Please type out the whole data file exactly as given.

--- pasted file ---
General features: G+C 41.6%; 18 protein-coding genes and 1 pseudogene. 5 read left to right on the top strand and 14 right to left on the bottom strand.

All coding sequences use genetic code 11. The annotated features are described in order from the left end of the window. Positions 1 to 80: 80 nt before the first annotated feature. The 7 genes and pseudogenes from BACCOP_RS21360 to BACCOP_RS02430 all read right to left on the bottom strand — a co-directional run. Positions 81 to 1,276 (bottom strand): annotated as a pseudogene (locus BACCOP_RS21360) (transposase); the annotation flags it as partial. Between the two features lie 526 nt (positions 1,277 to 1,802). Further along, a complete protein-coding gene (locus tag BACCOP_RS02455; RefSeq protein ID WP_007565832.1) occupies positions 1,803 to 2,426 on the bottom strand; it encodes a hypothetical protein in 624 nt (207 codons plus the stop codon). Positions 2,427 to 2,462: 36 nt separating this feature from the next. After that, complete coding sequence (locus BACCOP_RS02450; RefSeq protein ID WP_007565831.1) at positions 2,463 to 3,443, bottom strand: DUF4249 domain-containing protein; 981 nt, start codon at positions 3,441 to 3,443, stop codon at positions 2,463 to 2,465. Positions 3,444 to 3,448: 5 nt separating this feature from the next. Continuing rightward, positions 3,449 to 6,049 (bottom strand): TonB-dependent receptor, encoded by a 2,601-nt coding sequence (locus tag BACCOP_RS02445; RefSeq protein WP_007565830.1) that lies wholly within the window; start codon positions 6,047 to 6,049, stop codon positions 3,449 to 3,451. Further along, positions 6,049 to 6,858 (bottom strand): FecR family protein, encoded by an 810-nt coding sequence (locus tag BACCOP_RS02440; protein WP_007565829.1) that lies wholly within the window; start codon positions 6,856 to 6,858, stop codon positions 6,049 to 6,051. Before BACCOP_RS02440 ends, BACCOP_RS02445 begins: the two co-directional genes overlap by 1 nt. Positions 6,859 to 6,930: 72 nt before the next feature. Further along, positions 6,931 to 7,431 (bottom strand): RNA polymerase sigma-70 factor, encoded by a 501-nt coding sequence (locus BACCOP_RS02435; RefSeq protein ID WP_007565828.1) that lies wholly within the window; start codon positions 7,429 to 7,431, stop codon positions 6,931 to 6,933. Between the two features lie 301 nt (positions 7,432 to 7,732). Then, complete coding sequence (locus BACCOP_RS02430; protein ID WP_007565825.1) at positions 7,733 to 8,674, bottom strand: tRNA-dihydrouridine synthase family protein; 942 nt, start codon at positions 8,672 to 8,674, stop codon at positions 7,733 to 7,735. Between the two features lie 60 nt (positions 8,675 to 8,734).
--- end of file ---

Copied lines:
General features: G+C 41.6%; 18 protein-coding genes and 1 pseudogene. 5 read left to right on the top strand and 14 right to left on the bottom strand.

All coding sequences use genetic code 11. The annotated features are described in order from the left end of the window. Positions 1 to 80: 80 nt before the first annotated feature. The 7 genes and pseudogenes from BACCOP_RS21360 to BACCOP_RS02430 all read right to left on the bottom strand — a co-directional run. Positions 81 to 1,276 (bottom strand): annotated as a pseudogene (locus BACCOP_RS21360) (transposase); the annotation flags it as partial. Between the two features lie 526 nt (positions 1,277 to 1,802). Further along, a complete protein-coding gene (locus tag BACCOP_RS02455; RefSeq protein ID WP_007565832.1) occupies positions 1,803 to 2,426 on the bottom strand; it encodes a hypothetical protein in 624 nt (207 codons plus the stop codon). Positions 2,427 to 2,462: 36 nt separating this feature from the next. After that, complete coding sequence (locus BACCOP_RS02450; RefSeq protein ID WP_007565831.1) at positions 2,463 to 3,443, bottom strand: DUF4249 domain-containing protein; 981 nt, start codon at positions 3,441 to 3,443, stop codon at positions 2,463 to 2,465. Positions 3,444 to 3,448: 5 nt separating this feature from the next. Continuing rightward, positions 3,449 to 6,049 (bottom strand): TonB-dependent receptor, encoded by a 2,601-nt coding sequence (locus tag BACCOP_RS02445; RefSeq protein WP_007565830.1) that lies wholly within the window; start codon positions 6,047 to 6,049, stop codon positions 3,449 to 3,451. Further along, positions 6,049 to 6,858 (bottom strand): FecR family protein, encoded by an 810-nt coding sequence (locus tag BACCOP_RS02440; protein WP_007565829.1) that lies wholly within the window; start codon positions 6,856 to 6,858, stop codon positions 6,049 to 6,051. Before BACCOP_RS02440 ends, BACCOP_RS02445 begins: the two co-directional genes overlap by 1 nt. Positions 6,859 to 6,930: 72 nt before the next feature. Further along, positions 6,931 to 7,431 (bottom strand): RNA polymerase sigma-70 factor, encoded by a 501-nt coding sequence (locus BACCOP_RS02435; RefSeq protein ID WP_007565828.1) that lies wholly within the window; start codon positions 7,429 to 7,431, stop codon positions 6,931 to 6,933. Between the two features lie 301 nt (positions 7,432 to 7,732). Then, complete coding sequence (locus BACCOP_RS02430; protein ID WP_007565825.1) at positions 7,733 to 8,674, bottom strand: tRNA-dihydrouridine synthase family protein; 942 nt, start codon at positions 8,672 to 8,674, stop codon at positions 7,733 to 7,735. Between the two features lie 60 nt (positions 8,675 to 8,734).